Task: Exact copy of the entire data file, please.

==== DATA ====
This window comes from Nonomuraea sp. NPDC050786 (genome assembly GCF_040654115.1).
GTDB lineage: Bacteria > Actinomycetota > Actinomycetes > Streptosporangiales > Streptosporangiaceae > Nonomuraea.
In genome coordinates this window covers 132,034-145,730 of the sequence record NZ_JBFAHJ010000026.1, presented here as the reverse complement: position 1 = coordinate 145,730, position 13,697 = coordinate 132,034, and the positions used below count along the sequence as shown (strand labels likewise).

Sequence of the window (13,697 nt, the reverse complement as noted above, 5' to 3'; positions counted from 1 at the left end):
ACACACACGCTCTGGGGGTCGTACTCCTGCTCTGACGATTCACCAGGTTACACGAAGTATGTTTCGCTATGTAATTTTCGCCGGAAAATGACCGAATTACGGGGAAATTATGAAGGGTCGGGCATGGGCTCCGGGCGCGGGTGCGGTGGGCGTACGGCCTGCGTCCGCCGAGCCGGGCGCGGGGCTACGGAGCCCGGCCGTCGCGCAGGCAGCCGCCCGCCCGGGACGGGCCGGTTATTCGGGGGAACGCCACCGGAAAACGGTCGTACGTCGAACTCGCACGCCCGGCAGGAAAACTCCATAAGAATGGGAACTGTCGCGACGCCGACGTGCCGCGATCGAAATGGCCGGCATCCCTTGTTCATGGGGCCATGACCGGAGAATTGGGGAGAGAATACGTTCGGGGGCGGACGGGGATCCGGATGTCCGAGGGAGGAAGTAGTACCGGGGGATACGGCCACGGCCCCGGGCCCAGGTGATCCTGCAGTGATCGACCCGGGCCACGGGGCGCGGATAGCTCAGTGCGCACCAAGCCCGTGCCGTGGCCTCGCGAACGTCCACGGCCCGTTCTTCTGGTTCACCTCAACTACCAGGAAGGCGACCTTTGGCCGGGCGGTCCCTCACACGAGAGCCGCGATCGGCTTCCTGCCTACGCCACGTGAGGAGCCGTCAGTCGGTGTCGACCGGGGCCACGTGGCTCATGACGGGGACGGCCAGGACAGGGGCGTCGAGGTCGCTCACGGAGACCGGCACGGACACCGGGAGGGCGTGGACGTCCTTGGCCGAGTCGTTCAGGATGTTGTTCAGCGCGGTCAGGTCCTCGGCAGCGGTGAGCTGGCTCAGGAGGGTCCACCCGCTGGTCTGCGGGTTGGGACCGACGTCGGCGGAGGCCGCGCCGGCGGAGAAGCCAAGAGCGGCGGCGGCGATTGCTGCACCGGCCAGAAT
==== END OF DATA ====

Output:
This window comes from Nonomuraea sp. NPDC050786 (genome assembly GCF_040654115.1).
GTDB lineage: Bacteria > Actinomycetota > Actinomycetes > Streptosporangiales > Streptosporangiaceae > Nonomuraea.
In genome coordinates this window covers 132,034-145,730 of the sequence record NZ_JBFAHJ010000026.1, presented here as the reverse complement: position 1 = coordinate 145,730, position 13,697 = coordinate 132,034, and the positions used below count along the sequence as shown (strand labels likewise).

Sequence of the window (13,697 nt, the reverse complement as noted above, 5' to 3'; positions counted from 1 at the left end):
ACACACACGCTCTGGGGGTCGTACTCCTGCTCTGACGATTCACCAGGTTACACGAAGTATGTTTCGCTATGTAATTTTCGCCGGAAAATGACCGAATTACGGGGAAATTATGAAGGGTCGGGCATGGGCTCCGGGCGCGGGTGCGGTGGGCGTACGGCCTGCGTCCGCCGAGCCGGGCGCGGGGCTACGGAGCCCGGCCGTCGCGCAGGCAGCCGCCCGCCCGGGACGGGCCGGTTATTCGGGGGAACGCCACCGGAAAACGGTCGTACGTCGAACTCGCACGCCCGGCAGGAAAACTCCATAAGAATGGGAACTGTCGCGACGCCGACGTGCCGCGATCGAAATGGCCGGCATCCCTTGTTCATGGGGCCATGACCGGAGAATTGGGGAGAGAATACGTTCGGGGGCGGACGGGGATCCGGATGTCCGAGGGAGGAAGTAGTACCGGGGGATACGGCCACGGCCCCGGGCCCAGGTGATCCTGCAGTGATCGACCCGGGCCACGGGGCGCGGATAGCTCAGTGCGCACCAAGCCCGTGCCGTGGCCTCGCGAACGTCCACGGCCCGTTCTTCTGGTTCACCTCAACTACCAGGAAGGCGACCTTTGGCCGGGCGGTCCCTCACACGAGAGCCGCGATCGGCTTCCTGCCTACGCCACGTGAGGAGCCGTCAGTCGGTGTCGACCGGGGCCACGTGGCTCATGACGGGGACGGCCAGGACAGGGGCGTCGAGGTCGCTCACGGAGACCGGCACGGACACCGGGAGGGCGTGGACGTCCTTGGCCGAGTCGTTCAGGATGTTGTTCAGCGCGGTCAGGTCCTCGGCAGCGGTGAGCTGGCTCAGGAGGGTCCACCCGCTGGTCTGCGGGTTGGGACCGACGTCGGCGGAGGCCGCGCCGGCGGAGAAGCCAAGAGCGGCGGCGGCGATTGCTGCACCGGCCAGAAT